Significant strides in horticulture cultivation

By TheHindu on 20 Nov 2016 | read

Minister for Horticulture Shamanur Shivashankarappa releasing a brochure on the schemes being implemented by the Horticulture Department in Mysore on Sunday.

23,457 hectares have come under horticulture in nine years in Mysore district

Mysore district has achieved significant growth in expanding the area under horticulture under the National Horticulture Mission (NHM). About 23,457 hectares has come under horticulture in the last nine years.

Disclosing this to reporters here on Sunday, Minister for Horticulture and Agriculture Marketing Shamanur Shivashankarappa said the area under horticulture in 2005–06 was 33,238 hectares (ha) and expanded to 56,695 ha in 2012–13.

He said the total horticultural produce in 2005–06 was 2.40 lakh tonnes and increased to 8.22 lakh tonnes in 2012–13. “When compared to other districts, Mysore district has made good progress in expanding horticulture,” the Minister added.

Mr. Shivashankarappa said about 8,338 ha was brought under horticulture under NHM. The crops include fruits in 4,911 ha, spices in 1,571 ha and floriculture in 1,876 ha.

The Minister said 16 per cent of farm land in the district was covered by horticulture crops.

The major crops grown include coconut, mango, plantain, sapota, vegetables, flowers, areca, palm, ginger and turmeric.

Higher Allocation

Mr. Shivashankarappa said Rs. 1,123 crore had been allocated to horticulture for 2014–15. A sum of Rs. 44 crore had been released during the first quarter of this year (until June 30, 2014) and 25 per cent progress had been achieved.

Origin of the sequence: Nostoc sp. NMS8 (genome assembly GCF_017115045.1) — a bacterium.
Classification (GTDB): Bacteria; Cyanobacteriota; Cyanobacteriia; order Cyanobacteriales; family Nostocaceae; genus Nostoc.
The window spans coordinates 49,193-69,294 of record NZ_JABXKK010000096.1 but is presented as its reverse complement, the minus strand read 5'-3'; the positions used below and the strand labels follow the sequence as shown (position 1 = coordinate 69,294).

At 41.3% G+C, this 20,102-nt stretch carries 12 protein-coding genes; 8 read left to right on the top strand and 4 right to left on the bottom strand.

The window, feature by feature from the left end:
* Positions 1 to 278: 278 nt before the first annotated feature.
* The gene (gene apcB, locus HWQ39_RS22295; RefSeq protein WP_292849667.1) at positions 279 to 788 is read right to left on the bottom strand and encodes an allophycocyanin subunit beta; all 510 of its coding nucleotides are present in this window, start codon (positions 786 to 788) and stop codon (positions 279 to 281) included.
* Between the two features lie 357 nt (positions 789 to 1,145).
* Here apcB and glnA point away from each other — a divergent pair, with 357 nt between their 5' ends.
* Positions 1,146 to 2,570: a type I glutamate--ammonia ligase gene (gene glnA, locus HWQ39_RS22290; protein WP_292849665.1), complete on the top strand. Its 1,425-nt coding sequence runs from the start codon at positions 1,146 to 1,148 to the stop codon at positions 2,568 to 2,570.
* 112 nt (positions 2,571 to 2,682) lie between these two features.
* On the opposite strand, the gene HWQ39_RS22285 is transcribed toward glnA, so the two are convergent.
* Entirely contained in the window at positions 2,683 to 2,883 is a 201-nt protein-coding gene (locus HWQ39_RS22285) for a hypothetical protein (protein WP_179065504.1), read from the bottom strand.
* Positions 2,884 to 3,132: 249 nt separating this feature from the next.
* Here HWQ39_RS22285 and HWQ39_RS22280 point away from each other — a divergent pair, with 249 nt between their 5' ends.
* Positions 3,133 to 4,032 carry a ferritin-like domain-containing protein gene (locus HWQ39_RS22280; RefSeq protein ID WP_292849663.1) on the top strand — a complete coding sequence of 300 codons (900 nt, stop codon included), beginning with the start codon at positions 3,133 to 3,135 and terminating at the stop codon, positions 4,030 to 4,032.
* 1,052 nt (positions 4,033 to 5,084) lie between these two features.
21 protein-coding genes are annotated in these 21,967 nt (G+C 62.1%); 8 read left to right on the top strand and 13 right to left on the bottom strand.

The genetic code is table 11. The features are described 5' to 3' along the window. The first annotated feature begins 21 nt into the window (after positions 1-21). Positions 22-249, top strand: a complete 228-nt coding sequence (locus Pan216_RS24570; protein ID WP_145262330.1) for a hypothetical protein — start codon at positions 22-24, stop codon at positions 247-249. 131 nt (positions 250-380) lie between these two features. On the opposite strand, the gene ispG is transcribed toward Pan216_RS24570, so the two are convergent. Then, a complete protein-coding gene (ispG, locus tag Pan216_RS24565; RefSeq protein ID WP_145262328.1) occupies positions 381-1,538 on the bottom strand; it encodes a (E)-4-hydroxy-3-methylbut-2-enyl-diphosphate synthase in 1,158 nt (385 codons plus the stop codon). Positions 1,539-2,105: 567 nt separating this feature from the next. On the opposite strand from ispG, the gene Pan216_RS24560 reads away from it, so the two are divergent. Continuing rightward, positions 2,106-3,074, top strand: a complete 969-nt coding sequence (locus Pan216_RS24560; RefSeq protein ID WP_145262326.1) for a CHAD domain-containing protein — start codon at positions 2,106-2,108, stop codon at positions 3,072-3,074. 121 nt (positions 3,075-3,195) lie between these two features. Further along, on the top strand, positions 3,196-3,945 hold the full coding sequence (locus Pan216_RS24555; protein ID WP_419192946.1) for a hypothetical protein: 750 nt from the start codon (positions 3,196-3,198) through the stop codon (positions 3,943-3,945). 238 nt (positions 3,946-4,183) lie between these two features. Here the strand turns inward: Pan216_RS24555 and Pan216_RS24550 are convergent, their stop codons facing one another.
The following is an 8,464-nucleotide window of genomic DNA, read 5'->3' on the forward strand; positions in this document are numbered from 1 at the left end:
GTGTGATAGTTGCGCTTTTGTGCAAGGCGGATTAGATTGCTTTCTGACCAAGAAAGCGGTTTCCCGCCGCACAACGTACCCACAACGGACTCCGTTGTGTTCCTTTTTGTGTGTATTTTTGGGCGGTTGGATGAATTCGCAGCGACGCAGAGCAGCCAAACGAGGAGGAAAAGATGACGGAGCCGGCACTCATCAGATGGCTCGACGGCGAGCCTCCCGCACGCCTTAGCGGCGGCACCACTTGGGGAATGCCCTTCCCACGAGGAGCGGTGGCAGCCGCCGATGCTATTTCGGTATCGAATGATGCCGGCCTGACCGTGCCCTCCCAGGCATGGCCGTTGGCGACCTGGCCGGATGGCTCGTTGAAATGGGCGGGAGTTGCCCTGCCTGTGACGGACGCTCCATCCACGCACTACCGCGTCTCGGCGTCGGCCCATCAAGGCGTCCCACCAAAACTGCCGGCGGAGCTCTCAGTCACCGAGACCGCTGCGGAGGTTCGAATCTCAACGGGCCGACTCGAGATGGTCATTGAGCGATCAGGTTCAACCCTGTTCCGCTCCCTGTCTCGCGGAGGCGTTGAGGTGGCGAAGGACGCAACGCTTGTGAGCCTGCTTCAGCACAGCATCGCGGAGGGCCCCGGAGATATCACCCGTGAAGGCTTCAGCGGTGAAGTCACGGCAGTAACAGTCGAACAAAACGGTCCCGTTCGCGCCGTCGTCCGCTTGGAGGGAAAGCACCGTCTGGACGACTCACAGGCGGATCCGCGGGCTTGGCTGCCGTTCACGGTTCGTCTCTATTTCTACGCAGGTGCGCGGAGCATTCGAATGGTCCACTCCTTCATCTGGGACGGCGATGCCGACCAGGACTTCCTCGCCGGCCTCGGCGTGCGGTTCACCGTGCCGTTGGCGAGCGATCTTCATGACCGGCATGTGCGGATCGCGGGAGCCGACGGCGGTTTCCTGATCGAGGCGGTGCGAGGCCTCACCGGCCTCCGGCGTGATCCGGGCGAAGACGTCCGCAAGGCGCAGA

The allocation to the department this year was more than the previous year. Last year, Rs. 802 crore had been allocated to the sector. Notably, 99 percent growth was achieved spending Rs. 662 crore out of Rs. 704.92 crore released during the year.

Replying to reporters’ queries, Mr. Shivashankarappa said horticulture was undergoing rapid expansion as returns from the crops were lucrative. There has been an increase in the cultivation of crops like pomegranate, grapes and chiku (sapota). Some crops assure returns up to Rs. 10 lakh a year, he said.

Another reason for farmers switching over to horticulture crops is the subsidy, the Minister added.

Mr. Shivashankarappa said 333 farmers had received compensation of Rs. 20.8 lakh for the damage caused their coconut trees from drought.

Earlier, the Minister visited the department office at Curzon Park here and reviewed the progress made by the department in the district. Deputy Director of Horticulture H.M. Nagaraj was present.